Today is my first Personal Update Wednesday. As noted with my new editorial calendar, Wednesdays will be full of new news, old stories, stories from teaching, writing, etc., and other life updates. Enjoy!
|Vino Loco: The setting for this week's tale (Image copyright Vino Loco, 2010)|
A Night Like Any Other Night ... Until It Wasn't
Last Thursday I was enjoying a casual get together with several teaching and creative writing friends at Vino Loco, a local wine shop. It was a Thursday evening like most others: dining, laughter, swapping stories, etc. Nothing exceptionally out of the ordinary, except I was a bit more tired than usual, and not entirely sure the evening would culminate in the usual trek to karaoke.
I’m not entirely sure when it started, but I remember suddenly feeling very warm and nauseous. I excused myself and went to the bathroom; standing helped for a moment, but soon I was feeling even warmer and getting those black tunnels on the sides of my eyes that told me what I was feeling was a faint coming on. I went back to the table, had some water, and asked for my bill. At that point, even sitting wasn’t helping. Finally, without knowing what else to do, I stood and went outside to get some air.
I remember opening the door to come back inside. I remember thinking, I’m just going to ask my roommate to take me home and lay down, and this will pass. And then: the floor.
"I Get So Weak In My Knees ..."
My eyes opened to a sharp stinging sensation radiating from my hands, a slight headache, and blurred vision. The pain in my hands was the result of me apparently hitting the brick wall inside the wine shop. The pain in my head was, obviously, from having passed out … but also from, apparently, having hit the wall with my face, resulting in the breaking—or as I like to put it now, evisceration—of my glasses.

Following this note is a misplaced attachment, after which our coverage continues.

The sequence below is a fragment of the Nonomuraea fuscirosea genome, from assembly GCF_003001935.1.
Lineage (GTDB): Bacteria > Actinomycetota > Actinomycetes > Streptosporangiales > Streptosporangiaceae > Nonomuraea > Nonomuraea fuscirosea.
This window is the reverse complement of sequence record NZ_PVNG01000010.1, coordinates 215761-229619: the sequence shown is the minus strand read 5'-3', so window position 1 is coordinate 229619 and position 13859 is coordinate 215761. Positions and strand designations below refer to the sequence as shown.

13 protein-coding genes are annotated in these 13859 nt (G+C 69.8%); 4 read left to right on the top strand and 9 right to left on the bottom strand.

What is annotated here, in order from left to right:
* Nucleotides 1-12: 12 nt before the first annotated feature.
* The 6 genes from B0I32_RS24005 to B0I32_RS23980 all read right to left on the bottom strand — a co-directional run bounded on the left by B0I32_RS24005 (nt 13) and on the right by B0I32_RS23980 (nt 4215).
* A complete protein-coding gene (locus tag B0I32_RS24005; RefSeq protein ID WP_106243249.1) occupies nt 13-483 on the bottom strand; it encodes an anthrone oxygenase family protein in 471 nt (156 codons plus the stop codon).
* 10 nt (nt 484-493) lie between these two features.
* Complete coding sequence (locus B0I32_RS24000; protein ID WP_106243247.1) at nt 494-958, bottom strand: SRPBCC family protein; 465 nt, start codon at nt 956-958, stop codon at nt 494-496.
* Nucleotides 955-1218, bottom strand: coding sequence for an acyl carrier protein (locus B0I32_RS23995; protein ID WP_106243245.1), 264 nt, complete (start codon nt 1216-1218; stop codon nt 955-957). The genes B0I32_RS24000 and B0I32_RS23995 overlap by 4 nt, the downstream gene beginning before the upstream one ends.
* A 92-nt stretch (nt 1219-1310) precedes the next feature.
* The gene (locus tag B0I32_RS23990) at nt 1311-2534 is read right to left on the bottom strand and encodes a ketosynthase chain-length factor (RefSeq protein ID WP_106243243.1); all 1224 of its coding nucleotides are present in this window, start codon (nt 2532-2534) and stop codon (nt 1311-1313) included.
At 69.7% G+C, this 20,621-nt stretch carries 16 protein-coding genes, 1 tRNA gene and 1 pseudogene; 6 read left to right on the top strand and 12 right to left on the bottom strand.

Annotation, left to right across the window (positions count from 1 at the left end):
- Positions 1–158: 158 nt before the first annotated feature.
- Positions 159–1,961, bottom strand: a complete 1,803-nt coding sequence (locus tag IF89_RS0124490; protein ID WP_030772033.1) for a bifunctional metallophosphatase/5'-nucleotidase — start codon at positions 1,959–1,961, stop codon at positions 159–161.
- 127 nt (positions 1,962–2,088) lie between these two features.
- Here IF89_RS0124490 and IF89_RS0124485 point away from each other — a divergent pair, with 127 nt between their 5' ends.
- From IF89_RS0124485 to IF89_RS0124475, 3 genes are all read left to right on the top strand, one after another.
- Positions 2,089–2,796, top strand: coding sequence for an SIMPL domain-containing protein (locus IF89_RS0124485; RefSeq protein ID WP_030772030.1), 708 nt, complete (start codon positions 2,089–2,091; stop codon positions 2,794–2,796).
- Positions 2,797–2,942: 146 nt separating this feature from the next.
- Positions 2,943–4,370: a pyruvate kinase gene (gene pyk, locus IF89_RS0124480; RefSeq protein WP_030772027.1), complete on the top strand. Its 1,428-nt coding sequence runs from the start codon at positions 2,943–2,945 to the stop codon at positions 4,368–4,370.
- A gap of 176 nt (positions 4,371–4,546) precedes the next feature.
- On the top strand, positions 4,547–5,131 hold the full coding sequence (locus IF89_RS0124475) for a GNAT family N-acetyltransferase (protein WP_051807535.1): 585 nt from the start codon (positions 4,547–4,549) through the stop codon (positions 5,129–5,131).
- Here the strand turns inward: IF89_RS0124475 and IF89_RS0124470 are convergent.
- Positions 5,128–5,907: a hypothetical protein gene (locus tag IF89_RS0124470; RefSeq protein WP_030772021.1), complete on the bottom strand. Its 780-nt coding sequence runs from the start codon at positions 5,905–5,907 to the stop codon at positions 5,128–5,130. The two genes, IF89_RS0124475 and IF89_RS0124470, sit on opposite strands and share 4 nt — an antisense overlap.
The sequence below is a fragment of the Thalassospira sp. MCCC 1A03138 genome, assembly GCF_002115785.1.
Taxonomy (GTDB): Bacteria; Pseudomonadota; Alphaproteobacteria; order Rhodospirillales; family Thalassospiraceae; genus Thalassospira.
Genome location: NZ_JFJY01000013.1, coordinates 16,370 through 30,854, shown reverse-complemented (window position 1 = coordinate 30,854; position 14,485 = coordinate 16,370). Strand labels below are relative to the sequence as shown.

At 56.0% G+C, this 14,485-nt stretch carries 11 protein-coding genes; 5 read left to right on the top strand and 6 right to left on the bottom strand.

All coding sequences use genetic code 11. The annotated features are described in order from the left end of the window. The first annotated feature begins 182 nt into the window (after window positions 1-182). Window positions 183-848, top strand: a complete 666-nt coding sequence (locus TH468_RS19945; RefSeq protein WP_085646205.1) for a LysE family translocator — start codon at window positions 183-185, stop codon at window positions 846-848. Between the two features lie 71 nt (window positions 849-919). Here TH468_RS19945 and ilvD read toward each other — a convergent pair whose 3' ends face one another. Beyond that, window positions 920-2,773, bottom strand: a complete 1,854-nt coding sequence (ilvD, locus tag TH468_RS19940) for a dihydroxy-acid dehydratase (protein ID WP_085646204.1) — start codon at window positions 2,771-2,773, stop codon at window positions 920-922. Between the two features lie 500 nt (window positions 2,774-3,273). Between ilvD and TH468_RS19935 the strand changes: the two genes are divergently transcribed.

So: On to the hospital. The delightful irony of what happened was the fact that directly across from our table at Vino was a table of nurses, who took great care of me until the medics arrived. The ride to the hospital was short, and in a bizarre way fun: I had long, after all, been a fan of medical dramas, and here I was in one of my own. The actual hospital visit was for the most part uneventful, beyond ruining two EKGs by laughing at the people in the next observation area (because they could not stop preaching doom and gloom, which at that time struck me as entirely too hilarious, particularly given the fact that the guy who was there was suffering from what they described as “golf ball sized stones”) and enduring the trial of trying to provide a urine sample (you try it when you’re practically blind and your hands are torn to shreds). At my bed, my roommate and I entertained ourselves by coming up with a tentative “fainting playlist”: Mary J. Blige’s “I’m Going Down,” Alicia Keys’ “Fallin’,” SWV’s “Weak,” etc.
The Not-Quite-Million Dollar Woman
To make a potentially very long story short, I wound up seeing a cardiologist and finding out that I’m slightly anemic, and that supraventricular tachycardia paired with a frequent plummeting heart rate does not make for happy times. I also discovered that having doctors stick first a needle, then a guide wire, then a shaft, then a camera, up your arm is not the most pleasant of experiences; nor are stress tests.
|This is apparently something my heart likes to do now. |
(Image copyright University of Chicago)
Frankly I’m not sure how I’m supposed to be taking all this. After talking with the doctors, I’ve basically learned that not only has this probably been an issue for me for longer than I realized—I’d always been a bit prone to dizziness and feeling a little weird, I always just thought I was hungry!—but that I apparently don’t handle stress as well as I thought I did. Honestly, I don’t know what I’m supposed to do about it—take deep breaths? But not too deep or I might pass out? I have a lot of commitments... but I love those! I already decided to give up on trying so hard, so now ... I don’t have any answers.
But I do have some pretty awesome new stories to tell people now.
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